The Wright Stuff
Bruce Morton Wright Chamber Series debuts
Saturday, Sept. 8
There will be movement(s) at the First Presbyterian Church of the Covenant again, a development that will be a symphony to the ears of classical music fans.
The Bruce Morton Wright Chamber Series will debut within the intimate worship space that was the site of so many mesmerizing Erie Chamber Orchestra (ECO) performances throughout the years. This April, the ECO played its final show after 40 years of supplying free classical music to locals, punctuating the legacy left by former Gannon musical director Dr. Bruce Morton Wright and principal donor Clarence E. Beyers. While the Erie Philharmonic may never be able to fully replicate the ECO (by its own admission), this series is an effort to keep the beauty and grandeur of orchestral performance accessible to all who seek it. There will be a total of eight to 10 free concerts throughout the 2018-19 Philharmonic season, made possible through contributions from Erie Arts & Culture, Scott Enterprises, and key stakeholders.
This show will start out on an upbeat note with Johann Sebastian Bach's Brandenburg Concerto No. 3, a stately composition originally presented to Christian Ludwig, Margrave of Brandenburg-Schwedt (margrave = German nobleman assigned to look after the borders of his corner of the Holy Roman Empire). In Bach fashion, it makes great use of contrapuntal melody and demands virtuosic technical ability from its performers.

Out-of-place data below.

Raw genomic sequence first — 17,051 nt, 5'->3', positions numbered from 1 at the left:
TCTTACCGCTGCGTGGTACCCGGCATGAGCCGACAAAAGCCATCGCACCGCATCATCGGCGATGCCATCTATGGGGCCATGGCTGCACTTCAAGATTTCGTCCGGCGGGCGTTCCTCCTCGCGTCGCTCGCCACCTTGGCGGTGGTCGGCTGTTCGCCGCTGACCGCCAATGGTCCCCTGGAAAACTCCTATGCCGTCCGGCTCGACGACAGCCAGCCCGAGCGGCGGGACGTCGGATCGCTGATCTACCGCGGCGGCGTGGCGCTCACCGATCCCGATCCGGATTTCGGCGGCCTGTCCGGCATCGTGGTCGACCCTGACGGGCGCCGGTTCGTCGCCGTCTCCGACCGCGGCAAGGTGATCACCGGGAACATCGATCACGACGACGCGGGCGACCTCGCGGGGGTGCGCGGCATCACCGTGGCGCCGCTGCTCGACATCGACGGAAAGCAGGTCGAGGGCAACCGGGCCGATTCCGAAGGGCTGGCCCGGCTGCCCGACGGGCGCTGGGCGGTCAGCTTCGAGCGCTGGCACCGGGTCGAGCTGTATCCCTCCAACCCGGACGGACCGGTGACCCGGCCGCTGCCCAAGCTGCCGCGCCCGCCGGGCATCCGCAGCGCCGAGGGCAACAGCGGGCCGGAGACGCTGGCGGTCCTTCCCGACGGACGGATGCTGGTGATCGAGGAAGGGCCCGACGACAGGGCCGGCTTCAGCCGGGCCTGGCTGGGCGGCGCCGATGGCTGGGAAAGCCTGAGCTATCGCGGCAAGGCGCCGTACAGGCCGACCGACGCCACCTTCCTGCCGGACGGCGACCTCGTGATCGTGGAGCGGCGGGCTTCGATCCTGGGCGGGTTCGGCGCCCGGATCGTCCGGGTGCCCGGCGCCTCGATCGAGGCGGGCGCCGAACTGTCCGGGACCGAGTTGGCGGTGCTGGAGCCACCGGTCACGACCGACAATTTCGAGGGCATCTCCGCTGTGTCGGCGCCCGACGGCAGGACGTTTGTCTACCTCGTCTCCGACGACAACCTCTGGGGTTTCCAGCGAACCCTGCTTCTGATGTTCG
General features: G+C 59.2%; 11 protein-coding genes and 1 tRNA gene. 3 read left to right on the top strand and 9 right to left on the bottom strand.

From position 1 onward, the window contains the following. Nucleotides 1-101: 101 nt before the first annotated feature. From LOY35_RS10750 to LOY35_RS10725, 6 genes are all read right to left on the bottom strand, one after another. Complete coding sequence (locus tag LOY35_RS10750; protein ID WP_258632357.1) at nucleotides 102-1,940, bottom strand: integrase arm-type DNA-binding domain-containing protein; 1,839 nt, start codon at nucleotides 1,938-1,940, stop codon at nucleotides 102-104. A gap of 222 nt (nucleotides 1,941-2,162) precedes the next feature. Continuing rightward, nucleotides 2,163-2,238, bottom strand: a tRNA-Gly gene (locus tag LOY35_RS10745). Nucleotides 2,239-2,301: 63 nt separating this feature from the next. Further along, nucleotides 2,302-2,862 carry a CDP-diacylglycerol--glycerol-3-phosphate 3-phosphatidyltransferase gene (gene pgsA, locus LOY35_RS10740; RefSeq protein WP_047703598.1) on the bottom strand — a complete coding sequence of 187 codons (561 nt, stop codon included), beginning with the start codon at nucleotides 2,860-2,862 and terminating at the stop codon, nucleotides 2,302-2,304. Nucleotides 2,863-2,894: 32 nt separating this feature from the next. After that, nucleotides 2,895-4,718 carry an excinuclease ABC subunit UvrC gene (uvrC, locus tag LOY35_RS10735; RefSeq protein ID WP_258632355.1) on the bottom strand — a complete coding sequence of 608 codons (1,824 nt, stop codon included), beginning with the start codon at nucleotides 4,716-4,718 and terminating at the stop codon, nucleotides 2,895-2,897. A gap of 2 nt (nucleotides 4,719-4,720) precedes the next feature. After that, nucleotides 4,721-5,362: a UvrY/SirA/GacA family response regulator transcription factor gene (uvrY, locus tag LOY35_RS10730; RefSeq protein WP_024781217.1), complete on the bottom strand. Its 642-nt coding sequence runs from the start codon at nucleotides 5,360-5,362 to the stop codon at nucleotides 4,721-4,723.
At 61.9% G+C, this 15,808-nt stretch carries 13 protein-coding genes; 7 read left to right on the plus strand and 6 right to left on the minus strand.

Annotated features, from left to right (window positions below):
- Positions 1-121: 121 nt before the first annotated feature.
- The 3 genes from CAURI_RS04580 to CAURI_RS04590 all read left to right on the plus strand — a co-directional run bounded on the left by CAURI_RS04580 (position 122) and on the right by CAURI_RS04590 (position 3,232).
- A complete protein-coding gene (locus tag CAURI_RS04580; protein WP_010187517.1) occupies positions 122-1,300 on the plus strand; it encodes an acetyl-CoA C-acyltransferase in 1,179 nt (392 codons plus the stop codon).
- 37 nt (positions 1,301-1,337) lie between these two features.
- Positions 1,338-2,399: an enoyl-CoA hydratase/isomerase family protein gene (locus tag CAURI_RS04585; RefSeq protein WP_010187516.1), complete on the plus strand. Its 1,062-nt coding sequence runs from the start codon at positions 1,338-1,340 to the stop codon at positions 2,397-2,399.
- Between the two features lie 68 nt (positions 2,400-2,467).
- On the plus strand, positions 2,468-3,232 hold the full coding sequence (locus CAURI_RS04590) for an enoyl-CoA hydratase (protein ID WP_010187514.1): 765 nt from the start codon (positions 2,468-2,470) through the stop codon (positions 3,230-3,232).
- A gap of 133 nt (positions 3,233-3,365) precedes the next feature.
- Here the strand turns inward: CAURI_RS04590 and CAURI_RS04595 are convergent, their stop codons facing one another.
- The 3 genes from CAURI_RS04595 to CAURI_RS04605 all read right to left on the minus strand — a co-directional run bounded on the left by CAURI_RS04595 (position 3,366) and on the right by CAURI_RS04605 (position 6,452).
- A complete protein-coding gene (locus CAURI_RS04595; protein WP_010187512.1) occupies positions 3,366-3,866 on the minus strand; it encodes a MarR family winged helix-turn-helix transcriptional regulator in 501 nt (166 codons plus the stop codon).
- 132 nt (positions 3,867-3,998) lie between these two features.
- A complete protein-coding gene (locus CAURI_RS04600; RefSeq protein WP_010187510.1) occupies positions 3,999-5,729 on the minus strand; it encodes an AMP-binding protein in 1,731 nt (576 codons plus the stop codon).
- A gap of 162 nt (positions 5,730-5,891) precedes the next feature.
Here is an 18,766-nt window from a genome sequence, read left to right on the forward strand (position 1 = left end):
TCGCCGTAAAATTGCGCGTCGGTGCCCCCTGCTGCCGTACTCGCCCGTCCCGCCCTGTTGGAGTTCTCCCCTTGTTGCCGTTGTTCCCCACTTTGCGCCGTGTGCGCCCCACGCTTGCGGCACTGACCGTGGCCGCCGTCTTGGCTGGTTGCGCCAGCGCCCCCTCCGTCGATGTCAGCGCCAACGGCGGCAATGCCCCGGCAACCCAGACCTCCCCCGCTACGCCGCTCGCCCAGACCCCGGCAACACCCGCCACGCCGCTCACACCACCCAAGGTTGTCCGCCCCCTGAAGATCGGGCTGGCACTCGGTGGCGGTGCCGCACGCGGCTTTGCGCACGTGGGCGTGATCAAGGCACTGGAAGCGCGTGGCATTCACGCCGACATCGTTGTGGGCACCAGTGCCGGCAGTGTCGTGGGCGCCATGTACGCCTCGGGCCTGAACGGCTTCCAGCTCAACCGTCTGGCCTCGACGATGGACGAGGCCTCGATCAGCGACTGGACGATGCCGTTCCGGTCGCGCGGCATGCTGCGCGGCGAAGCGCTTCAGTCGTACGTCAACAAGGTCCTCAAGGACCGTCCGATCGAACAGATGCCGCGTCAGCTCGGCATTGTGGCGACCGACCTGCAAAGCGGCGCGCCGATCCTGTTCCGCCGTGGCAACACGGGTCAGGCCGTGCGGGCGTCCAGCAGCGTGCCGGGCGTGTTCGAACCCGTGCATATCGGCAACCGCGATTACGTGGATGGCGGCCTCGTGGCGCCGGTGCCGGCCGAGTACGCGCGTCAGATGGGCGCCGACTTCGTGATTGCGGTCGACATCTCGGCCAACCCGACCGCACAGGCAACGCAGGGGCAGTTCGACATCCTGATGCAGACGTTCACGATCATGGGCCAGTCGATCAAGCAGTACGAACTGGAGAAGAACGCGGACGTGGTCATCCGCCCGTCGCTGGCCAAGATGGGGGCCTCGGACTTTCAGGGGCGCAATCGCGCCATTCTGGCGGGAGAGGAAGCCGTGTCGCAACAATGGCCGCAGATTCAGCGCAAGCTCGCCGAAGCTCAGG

Tomaso Albinoni, wealthy paper merchant of Venice, furnishes the second piece of music, the melancholy Adagio in G Minor (or does he? Biographer Remo Giazatto wrote the bulk of it, allegedly from a fragment of an Albinoni draft). Sonically, it feels heavier than 18-point card stock. In contrast, Gioachino Rossini's Sonata for Strings No. 3 in C Major is a 98 brightness sheet of standard copy paper floating in a meadow breeze.
Estonian (and still extant) composer Arvo Pärt's Silouan Song will then move in like a dark cloud. Named for the Russian mystic Father Silouan, the piece is full of pregnant pauses and sustained harmonies, lending an air of solemnity. The radar clears a bit for Edward Elgar's Serenade for Strings, dreamy and wistful like a misty morning in an English garden, bittersweet but not threatening like an F5 funnel cloud.
Capping off the night is Edvard Grieg's Holberg Suite. Originally composed for piano, the suite is comprised of five movements based on 18th century dance forms, drawing heavily from Norwegian folk music. The suite was written in 1884 to celebrate the bicentennial of Dano-Norwegian humanist playwright Ludvig Holberg's birth. It is lively and passionate and should leave the audience feeling energized about having a chamber ensemble back. — Matt Swanseger
7:30 to 10 p.m. // 250 W. 7th St. // Free // eriephil.org